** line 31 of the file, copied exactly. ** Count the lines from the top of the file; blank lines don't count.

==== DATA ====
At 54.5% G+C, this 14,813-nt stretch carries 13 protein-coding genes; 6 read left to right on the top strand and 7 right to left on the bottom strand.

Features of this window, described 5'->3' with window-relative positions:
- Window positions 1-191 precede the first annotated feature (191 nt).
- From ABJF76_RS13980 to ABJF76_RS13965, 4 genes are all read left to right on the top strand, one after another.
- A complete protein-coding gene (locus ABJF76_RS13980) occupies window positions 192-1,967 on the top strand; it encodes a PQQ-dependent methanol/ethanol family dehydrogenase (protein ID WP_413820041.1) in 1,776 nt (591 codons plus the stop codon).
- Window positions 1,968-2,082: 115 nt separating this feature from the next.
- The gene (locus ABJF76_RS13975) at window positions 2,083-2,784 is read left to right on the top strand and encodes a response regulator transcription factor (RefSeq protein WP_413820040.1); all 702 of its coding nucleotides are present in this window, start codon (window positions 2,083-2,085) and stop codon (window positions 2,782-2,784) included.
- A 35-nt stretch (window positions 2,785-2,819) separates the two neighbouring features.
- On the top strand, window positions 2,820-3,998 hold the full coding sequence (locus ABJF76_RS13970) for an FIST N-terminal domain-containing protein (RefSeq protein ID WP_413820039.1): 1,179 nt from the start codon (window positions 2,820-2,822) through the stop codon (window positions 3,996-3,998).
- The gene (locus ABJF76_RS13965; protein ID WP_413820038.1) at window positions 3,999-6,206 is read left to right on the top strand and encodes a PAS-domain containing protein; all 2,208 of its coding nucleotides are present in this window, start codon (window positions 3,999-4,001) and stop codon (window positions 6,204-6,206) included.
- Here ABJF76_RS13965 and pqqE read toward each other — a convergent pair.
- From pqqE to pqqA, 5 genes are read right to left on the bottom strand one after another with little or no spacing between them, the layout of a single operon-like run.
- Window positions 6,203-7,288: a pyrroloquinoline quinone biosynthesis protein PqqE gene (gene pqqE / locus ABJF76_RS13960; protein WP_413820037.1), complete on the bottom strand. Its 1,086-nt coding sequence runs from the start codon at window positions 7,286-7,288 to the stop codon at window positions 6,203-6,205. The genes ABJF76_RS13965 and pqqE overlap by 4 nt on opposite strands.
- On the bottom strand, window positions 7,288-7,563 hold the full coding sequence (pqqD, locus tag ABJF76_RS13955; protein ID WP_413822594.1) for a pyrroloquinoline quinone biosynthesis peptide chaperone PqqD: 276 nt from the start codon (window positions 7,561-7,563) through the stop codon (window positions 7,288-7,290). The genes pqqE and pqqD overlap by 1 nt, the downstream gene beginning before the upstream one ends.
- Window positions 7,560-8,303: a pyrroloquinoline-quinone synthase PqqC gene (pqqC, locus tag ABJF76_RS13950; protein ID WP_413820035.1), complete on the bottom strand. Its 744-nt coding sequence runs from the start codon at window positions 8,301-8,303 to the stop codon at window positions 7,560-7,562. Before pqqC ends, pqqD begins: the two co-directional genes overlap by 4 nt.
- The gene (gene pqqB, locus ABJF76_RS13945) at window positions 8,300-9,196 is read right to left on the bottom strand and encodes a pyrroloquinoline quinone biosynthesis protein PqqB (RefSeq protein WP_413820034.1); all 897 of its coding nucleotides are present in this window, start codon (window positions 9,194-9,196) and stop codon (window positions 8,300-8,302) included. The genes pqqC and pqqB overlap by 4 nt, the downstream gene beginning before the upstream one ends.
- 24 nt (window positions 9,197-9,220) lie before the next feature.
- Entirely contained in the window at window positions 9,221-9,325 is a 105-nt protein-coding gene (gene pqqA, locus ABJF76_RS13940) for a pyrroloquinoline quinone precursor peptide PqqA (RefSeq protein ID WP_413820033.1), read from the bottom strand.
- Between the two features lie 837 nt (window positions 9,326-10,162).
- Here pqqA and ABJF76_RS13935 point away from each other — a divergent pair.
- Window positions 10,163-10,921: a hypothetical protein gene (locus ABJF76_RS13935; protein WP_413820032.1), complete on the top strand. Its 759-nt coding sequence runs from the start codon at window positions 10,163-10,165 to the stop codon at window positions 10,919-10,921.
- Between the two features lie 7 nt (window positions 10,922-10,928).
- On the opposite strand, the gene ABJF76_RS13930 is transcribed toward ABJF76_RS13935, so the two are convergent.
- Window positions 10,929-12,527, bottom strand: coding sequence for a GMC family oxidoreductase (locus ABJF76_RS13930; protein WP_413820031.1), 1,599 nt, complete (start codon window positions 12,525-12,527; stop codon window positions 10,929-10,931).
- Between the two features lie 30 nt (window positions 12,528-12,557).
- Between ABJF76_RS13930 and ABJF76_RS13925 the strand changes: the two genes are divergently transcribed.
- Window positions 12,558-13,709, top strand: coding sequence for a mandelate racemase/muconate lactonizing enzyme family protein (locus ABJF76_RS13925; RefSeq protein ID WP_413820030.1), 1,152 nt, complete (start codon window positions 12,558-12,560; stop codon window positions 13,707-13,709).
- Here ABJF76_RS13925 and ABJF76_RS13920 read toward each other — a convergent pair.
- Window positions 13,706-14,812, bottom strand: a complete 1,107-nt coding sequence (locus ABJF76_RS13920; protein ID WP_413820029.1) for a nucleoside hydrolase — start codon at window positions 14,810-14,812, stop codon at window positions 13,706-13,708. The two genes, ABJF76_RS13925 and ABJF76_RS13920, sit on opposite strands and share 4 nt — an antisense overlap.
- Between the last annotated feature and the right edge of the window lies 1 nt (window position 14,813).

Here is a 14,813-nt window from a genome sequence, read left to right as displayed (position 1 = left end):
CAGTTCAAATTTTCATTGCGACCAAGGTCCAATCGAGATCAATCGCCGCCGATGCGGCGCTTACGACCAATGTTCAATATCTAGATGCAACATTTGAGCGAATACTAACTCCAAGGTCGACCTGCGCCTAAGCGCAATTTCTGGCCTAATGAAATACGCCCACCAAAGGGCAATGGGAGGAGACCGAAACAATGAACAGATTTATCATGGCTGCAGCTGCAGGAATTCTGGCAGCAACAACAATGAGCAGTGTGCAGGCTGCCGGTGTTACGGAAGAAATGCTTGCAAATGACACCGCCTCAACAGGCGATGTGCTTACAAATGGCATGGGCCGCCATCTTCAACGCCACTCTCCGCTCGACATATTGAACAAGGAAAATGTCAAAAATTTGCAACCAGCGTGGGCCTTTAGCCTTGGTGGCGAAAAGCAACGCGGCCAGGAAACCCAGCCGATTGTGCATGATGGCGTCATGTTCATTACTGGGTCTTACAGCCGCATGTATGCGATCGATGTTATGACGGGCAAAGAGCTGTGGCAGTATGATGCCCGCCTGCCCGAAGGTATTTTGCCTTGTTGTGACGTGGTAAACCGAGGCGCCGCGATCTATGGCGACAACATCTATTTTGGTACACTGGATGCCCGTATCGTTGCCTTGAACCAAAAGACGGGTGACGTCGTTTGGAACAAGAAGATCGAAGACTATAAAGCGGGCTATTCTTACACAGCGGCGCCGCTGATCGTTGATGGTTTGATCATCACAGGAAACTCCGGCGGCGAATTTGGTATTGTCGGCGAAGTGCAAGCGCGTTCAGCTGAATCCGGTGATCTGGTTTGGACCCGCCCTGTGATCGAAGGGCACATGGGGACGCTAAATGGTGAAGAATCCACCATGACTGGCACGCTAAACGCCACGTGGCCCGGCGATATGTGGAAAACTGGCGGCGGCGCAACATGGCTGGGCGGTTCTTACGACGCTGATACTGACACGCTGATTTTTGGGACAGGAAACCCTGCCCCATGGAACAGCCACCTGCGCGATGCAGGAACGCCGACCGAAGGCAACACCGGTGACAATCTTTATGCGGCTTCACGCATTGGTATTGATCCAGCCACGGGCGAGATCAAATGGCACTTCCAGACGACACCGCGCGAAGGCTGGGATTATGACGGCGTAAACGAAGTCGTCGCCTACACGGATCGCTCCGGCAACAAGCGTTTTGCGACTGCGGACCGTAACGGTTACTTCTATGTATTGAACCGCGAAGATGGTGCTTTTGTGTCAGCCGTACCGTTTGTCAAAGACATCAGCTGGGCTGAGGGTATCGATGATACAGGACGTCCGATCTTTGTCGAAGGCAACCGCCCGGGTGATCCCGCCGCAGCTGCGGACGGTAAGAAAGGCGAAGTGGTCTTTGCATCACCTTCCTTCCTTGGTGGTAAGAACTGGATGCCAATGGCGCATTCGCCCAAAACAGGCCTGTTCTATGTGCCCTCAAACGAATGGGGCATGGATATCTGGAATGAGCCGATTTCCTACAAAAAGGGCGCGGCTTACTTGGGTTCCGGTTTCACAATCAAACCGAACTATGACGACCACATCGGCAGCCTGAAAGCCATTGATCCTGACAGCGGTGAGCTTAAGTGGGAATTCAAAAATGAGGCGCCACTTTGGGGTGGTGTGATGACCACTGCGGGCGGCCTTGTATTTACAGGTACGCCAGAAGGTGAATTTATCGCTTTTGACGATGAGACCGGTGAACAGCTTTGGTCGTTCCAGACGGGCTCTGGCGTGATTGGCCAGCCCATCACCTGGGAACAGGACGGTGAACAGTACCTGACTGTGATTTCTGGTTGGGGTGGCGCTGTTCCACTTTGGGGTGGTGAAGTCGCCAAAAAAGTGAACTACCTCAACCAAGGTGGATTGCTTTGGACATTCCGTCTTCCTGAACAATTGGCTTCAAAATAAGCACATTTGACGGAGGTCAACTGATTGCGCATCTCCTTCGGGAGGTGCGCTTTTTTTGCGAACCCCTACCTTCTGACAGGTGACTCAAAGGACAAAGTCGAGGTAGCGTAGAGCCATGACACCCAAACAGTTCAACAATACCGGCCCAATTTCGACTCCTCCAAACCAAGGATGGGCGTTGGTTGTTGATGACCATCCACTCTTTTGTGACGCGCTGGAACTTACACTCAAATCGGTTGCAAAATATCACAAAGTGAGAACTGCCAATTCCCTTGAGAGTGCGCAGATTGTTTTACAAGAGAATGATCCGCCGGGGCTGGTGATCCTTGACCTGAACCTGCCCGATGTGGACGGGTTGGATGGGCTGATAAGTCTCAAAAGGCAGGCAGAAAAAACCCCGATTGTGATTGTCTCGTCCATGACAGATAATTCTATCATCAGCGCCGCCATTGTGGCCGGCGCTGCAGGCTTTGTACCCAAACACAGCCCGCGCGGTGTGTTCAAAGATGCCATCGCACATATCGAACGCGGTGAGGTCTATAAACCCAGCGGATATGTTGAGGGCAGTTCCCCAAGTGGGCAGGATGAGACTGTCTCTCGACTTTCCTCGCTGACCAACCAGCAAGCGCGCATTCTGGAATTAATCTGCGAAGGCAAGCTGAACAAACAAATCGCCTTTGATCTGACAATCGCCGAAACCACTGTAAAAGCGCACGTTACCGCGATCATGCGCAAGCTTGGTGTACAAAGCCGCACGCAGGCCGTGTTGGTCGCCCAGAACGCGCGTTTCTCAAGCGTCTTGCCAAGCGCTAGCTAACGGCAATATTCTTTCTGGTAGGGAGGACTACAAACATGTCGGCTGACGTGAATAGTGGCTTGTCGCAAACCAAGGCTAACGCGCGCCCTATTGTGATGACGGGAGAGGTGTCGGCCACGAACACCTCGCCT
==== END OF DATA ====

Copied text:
Here is a 14,813-nt window from a genome sequence, read left to right as displayed (position 1 = left end):